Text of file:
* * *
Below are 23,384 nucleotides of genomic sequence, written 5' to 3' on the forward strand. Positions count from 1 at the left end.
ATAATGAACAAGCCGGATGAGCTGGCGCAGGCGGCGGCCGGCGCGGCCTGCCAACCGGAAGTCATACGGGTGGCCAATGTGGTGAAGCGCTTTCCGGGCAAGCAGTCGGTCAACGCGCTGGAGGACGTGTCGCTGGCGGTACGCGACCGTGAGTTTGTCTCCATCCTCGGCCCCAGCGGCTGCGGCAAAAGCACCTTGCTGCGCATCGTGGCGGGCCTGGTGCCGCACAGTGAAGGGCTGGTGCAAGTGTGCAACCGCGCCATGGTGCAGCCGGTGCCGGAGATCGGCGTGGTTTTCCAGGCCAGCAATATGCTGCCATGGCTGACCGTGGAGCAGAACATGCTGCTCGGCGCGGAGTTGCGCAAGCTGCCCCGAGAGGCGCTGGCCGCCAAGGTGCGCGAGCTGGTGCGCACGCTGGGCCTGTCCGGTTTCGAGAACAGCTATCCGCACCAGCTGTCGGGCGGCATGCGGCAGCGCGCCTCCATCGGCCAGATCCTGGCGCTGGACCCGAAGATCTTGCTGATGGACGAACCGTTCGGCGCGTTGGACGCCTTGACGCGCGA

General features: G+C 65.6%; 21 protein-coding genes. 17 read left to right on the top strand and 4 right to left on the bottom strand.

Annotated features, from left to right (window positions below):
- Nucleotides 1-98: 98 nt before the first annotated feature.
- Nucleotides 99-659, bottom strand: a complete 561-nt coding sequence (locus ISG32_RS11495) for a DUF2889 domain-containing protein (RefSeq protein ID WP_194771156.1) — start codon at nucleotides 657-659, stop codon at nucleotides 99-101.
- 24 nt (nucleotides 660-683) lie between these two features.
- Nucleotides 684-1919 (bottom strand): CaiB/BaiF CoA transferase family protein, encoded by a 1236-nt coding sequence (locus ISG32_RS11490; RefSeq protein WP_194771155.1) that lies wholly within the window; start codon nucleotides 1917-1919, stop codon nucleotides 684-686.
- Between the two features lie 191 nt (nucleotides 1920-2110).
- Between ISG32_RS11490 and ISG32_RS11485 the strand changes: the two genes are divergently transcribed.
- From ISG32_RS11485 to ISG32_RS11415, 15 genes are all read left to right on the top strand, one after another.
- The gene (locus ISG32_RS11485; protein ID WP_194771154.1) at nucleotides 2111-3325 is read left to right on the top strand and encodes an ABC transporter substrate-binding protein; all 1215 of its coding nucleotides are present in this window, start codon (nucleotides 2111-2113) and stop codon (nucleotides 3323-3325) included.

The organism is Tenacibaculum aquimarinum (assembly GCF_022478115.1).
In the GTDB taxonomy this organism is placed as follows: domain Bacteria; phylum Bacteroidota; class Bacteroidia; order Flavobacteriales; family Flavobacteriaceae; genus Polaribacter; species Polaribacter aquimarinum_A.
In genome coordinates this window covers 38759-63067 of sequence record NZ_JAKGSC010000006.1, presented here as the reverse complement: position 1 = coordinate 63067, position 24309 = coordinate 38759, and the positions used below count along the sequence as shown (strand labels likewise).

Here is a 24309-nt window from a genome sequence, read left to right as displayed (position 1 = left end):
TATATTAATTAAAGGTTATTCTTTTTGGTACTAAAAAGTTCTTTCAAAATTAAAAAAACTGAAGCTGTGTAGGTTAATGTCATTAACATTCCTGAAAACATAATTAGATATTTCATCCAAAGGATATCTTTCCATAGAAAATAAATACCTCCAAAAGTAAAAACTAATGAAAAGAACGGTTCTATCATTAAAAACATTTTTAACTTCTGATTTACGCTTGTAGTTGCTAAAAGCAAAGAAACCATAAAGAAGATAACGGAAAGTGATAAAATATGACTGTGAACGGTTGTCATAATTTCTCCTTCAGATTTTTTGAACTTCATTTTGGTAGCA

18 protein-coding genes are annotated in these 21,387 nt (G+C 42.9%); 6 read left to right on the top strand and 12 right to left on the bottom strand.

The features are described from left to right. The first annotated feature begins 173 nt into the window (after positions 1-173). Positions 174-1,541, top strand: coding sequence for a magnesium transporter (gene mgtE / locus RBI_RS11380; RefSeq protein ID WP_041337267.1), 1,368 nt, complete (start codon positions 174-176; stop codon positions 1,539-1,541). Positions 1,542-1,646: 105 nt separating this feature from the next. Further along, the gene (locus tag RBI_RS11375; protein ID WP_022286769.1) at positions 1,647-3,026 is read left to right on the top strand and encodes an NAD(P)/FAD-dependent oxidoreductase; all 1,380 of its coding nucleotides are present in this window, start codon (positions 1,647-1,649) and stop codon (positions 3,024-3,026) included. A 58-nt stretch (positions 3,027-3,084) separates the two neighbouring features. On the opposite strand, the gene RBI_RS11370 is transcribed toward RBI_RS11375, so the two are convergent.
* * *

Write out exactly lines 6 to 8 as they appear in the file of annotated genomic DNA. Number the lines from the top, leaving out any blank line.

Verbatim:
- Nucleotides 99-659, bottom strand: a complete 561-nt coding sequence (locus ISG32_RS11495) for a DUF2889 domain-containing protein (RefSeq protein ID WP_194771156.1) — start codon at nucleotides 657-659, stop codon at nucleotides 99-101.
- 24 nt (nucleotides 660-683) lie between these two features.
- Nucleotides 684-1919 (bottom strand): CaiB/BaiF CoA transferase family protein, encoded by a 1236-nt coding sequence (locus ISG32_RS11490; RefSeq protein WP_194771155.1) that lies wholly within the window; start codon nucleotides 1917-1919, stop codon nucleotides 684-686.